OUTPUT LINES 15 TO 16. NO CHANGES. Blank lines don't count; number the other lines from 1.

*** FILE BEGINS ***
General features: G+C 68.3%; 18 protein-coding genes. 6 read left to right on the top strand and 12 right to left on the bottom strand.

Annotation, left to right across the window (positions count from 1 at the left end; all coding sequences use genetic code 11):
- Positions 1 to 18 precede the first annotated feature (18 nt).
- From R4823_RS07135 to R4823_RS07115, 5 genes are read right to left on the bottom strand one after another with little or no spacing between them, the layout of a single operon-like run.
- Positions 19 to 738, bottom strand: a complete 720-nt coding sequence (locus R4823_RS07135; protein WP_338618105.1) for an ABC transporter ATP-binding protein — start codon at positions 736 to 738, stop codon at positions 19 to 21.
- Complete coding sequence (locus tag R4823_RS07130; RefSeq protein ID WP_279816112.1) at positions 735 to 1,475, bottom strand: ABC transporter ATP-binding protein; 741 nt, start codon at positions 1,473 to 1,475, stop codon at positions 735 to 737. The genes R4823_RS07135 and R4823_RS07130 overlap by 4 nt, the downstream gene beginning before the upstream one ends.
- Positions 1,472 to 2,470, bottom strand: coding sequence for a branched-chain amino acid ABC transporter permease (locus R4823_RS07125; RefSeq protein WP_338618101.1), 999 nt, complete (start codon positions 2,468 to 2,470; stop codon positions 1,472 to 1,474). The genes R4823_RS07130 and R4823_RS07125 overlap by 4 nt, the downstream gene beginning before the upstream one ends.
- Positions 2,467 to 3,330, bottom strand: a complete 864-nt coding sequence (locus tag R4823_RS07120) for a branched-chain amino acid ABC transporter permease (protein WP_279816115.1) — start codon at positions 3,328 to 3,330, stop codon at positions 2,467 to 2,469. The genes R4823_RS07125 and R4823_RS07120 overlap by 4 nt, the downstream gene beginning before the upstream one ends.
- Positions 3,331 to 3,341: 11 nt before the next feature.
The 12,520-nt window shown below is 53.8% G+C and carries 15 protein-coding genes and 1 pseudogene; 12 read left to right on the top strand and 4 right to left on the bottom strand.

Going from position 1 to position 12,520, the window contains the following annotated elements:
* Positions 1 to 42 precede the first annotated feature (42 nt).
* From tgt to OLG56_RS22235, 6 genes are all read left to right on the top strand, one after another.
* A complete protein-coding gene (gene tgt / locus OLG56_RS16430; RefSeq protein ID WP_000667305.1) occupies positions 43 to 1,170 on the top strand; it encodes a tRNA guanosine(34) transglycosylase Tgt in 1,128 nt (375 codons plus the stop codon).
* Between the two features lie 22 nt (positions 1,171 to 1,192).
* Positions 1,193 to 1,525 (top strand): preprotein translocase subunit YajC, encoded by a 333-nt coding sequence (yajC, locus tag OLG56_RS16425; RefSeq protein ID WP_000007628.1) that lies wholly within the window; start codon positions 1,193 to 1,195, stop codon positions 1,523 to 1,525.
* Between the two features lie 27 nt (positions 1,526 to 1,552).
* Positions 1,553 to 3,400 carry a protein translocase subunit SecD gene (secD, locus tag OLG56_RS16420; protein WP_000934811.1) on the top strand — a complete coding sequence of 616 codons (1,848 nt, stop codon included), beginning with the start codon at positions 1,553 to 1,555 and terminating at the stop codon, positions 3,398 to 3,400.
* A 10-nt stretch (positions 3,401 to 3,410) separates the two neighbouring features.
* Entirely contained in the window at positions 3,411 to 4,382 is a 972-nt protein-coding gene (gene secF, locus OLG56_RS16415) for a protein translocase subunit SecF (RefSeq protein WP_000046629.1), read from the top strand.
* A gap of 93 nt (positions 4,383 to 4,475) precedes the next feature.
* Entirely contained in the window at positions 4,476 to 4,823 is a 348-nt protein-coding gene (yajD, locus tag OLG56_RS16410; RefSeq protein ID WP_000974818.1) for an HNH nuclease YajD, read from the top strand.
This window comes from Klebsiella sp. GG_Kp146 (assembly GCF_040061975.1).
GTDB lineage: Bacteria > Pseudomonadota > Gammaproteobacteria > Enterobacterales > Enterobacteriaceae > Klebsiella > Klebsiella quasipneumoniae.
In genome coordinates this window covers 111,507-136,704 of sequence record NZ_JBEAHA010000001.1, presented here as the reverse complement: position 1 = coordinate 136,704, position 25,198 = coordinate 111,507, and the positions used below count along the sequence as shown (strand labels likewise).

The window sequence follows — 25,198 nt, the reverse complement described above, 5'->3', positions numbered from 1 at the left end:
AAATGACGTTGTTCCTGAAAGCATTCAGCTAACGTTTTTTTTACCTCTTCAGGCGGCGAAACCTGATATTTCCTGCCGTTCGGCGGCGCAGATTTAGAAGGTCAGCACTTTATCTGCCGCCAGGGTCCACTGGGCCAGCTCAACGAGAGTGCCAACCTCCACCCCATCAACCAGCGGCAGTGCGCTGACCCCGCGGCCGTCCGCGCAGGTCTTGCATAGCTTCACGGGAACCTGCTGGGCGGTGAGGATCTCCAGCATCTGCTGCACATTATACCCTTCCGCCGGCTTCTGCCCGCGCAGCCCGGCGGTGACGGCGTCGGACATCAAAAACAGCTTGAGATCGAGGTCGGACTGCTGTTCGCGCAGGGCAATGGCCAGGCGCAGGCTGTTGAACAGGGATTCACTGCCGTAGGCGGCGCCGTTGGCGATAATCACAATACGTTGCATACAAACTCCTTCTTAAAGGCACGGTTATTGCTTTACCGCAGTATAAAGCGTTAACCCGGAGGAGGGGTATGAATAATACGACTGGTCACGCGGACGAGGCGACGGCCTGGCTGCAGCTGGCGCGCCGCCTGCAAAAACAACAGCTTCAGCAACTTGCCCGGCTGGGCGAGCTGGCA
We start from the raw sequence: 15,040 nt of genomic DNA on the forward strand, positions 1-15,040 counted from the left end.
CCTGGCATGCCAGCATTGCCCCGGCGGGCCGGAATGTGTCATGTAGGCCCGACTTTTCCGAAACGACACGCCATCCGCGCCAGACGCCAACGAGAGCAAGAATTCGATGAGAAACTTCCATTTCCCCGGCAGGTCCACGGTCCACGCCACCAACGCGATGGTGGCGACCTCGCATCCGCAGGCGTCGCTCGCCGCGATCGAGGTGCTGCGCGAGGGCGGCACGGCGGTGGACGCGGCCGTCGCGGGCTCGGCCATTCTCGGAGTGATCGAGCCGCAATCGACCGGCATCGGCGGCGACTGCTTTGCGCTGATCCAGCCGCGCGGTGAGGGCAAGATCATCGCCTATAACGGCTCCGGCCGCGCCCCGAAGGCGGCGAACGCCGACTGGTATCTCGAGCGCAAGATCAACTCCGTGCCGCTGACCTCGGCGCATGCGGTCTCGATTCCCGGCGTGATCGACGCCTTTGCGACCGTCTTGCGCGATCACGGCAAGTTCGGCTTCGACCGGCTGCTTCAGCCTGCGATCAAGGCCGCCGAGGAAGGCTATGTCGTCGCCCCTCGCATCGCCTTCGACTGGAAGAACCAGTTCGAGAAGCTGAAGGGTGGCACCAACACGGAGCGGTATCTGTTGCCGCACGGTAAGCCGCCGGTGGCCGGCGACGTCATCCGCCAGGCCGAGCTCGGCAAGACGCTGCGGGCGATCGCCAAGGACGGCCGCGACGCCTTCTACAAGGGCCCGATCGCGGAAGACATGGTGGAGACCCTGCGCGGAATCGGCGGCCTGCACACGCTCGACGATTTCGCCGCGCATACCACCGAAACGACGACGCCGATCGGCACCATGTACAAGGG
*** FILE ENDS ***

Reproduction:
* Between the two features lie 22 nt (positions 1,171 to 1,192).
* Positions 1,193 to 1,525 (top strand): preprotein translocase subunit YajC, encoded by a 333-nt coding sequence (yajC, locus tag OLG56_RS16425; RefSeq protein ID WP_000007628.1) that lies wholly within the window; start codon positions 1,193 to 1,195, stop codon positions 1,523 to 1,525.